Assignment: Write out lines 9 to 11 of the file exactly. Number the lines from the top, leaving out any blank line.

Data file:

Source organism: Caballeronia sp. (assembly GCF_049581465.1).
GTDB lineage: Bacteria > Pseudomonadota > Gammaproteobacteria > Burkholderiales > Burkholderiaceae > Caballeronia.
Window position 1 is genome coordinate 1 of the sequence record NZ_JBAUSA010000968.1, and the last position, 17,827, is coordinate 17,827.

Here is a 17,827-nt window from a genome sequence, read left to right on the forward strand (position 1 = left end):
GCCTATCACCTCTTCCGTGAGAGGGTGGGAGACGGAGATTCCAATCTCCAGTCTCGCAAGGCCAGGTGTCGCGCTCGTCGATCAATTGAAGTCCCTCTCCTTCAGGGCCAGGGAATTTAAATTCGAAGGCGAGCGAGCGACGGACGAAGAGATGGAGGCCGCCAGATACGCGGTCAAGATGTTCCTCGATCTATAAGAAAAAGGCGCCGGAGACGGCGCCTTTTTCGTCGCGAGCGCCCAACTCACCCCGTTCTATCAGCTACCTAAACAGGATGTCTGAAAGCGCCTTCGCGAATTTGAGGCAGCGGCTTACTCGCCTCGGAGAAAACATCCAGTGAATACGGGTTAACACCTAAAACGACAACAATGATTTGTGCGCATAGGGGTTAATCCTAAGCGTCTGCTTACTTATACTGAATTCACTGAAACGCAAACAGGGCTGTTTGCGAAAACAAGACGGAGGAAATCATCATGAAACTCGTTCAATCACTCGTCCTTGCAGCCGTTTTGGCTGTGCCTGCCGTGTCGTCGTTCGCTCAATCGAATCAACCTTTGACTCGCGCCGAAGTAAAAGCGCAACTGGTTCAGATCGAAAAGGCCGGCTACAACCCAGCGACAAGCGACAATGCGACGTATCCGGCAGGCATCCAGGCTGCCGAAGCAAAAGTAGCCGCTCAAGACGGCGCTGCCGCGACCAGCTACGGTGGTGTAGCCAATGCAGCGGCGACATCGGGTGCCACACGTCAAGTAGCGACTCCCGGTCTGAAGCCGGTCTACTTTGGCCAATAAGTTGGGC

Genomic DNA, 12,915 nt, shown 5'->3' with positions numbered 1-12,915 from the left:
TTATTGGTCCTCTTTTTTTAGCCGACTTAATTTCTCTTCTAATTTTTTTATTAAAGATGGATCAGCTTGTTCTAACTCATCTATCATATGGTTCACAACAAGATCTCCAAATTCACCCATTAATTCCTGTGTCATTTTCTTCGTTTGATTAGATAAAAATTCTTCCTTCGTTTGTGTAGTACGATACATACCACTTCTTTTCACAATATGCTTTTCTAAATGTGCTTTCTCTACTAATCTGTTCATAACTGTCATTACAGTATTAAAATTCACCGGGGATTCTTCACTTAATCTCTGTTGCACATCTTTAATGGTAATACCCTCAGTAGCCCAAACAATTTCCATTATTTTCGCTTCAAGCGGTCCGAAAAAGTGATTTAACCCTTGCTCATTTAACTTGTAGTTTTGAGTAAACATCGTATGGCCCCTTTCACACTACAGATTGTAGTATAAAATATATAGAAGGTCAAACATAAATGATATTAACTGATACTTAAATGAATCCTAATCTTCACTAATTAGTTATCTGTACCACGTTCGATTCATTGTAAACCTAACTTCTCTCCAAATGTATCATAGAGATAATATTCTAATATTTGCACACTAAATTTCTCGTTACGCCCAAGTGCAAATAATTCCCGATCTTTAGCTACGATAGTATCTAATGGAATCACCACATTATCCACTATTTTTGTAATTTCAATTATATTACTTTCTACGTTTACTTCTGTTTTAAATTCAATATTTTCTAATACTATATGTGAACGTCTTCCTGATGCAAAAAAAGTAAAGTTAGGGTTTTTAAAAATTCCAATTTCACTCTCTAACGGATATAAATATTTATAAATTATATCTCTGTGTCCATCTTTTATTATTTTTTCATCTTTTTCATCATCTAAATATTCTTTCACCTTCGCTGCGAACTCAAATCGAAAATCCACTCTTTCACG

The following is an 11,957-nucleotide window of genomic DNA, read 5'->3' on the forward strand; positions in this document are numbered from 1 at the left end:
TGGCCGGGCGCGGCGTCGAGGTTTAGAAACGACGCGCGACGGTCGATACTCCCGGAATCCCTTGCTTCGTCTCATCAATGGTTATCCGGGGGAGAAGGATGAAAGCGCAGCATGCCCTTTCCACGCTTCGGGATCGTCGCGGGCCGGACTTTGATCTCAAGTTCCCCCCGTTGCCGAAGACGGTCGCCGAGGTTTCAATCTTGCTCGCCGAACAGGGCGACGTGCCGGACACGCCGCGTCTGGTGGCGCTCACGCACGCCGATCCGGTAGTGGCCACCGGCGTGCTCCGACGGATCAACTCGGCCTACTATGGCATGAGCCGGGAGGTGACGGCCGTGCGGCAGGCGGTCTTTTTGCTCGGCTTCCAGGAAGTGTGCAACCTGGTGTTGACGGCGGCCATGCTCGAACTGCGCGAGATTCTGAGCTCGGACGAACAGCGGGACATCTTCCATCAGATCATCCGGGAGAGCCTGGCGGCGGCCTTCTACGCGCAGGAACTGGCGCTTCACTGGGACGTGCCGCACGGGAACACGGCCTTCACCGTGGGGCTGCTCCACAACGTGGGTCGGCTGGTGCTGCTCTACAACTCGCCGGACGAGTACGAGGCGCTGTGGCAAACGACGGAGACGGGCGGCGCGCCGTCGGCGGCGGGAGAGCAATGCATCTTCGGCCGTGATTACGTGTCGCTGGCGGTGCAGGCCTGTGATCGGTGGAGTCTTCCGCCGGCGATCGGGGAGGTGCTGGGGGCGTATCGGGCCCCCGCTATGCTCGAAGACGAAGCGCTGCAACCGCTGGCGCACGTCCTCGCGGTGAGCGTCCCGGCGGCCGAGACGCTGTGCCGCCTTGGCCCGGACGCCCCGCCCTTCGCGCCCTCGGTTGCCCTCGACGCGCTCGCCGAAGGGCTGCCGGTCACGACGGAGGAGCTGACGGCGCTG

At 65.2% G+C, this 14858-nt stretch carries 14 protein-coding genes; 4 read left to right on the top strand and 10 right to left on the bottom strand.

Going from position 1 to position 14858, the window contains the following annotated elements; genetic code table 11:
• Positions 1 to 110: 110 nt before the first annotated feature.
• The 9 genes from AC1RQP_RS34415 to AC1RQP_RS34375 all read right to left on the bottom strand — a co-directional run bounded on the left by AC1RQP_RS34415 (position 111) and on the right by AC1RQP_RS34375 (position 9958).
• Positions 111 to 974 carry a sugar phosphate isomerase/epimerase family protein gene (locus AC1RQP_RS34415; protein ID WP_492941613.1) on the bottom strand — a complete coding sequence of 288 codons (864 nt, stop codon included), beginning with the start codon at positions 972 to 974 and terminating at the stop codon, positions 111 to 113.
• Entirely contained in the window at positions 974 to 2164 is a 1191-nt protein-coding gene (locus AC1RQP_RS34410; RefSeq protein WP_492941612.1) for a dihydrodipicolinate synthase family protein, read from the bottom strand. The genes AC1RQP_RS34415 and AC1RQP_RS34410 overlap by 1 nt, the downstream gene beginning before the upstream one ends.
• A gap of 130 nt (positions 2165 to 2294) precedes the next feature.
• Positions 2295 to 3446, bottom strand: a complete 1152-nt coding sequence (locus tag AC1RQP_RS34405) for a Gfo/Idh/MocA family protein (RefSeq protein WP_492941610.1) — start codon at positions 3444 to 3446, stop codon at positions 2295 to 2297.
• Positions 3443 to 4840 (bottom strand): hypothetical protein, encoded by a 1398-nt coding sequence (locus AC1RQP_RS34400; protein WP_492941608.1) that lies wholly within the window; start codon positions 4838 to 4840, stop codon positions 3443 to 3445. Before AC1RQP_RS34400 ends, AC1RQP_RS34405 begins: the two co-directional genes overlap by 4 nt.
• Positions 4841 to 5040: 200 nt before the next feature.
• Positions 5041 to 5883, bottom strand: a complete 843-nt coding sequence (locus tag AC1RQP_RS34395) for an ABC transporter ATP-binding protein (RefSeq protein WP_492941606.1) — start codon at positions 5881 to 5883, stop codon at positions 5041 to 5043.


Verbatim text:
TGGCCGGGCGCGGCGTCGAGGTTTAGAAACGACGCGCGACGGTCGATACTCCCGGAATCCCTTGCTTCGTCTCATCAATGGTTATCCGGGGGAGAAGGATGAAAGCGCAGCATGCCCTTTCCACGCTTCGGGATCGTCGCGGGCCGGACTTTGATCTCAAGTTCCCCCCGTTGCCGAAGACGGTCGCCGAGGTTTCAATCTTGCTCGCCGAACAGGGCGACGTGCCGGACACGCCGCGTCTGGTGGCGCTCACGCACGCCGATCCGGTAGTGGCCACCGGCGTGCTCCGACGGATCAACTCGGCCTACTATGGCATGAGCCGGGAGGTGACGGCCGTGCGGCAGGCGGTCTTTTTGCTCGGCTTCCAGGAAGTGTGCAACCTGGTGTTGACGGCGGCCATGCTCGAACTGCGCGAGATTCTGAGCTCGGACGAACAGCGGGACATCTTCCATCAGATCATCCGGGAGAGCCTGGCGGCGGCCTTCTACGCGCAGGAACTGGCGCTTCACTGGGACGTGCCGCACGGGAACACGGCCTTCACCGTGGGGCTGCTCCACAACGTGGGTCGGCTGGTGCTGCTCTACAACTCGCCGGACGAGTACGAGGCGCTGTGGCAAACGACGGAGACGGGCGGCGCGCCGTCGGCGGCGGGAGAGCAATGCATCTTCGGCCGTGATTACGTGTCGCTGGCGGTGCAGGCCTGTGATCGGTGGAGTCTTCCGCCGGCGATCGGGGAGGTGCTGGGGGCGTATCGGGCCCCCGCTATGCTCGAAGACGAAGCGCTGCAACCGCTGGCGCACGTCCTCGCGGTGAGCGTCCCGGCGGCCGAGACGCTGTGCCGCCTTGGCCCGGACGCCCCGCCCTTCGCGCCCTCGGTTGCCCTCGACGCGCTCGCCGAAGGGCTGCCGGTCACGACGGAGGAGCTGACGGCGCTG

At 65.2% G+C, this 14858-nt stretch carries 14 protein-coding genes; 4 read left to right on the top strand and 10 right to left on the bottom strand.

Going from position 1 to position 14858, the window contains the following annotated elements; genetic code table 11: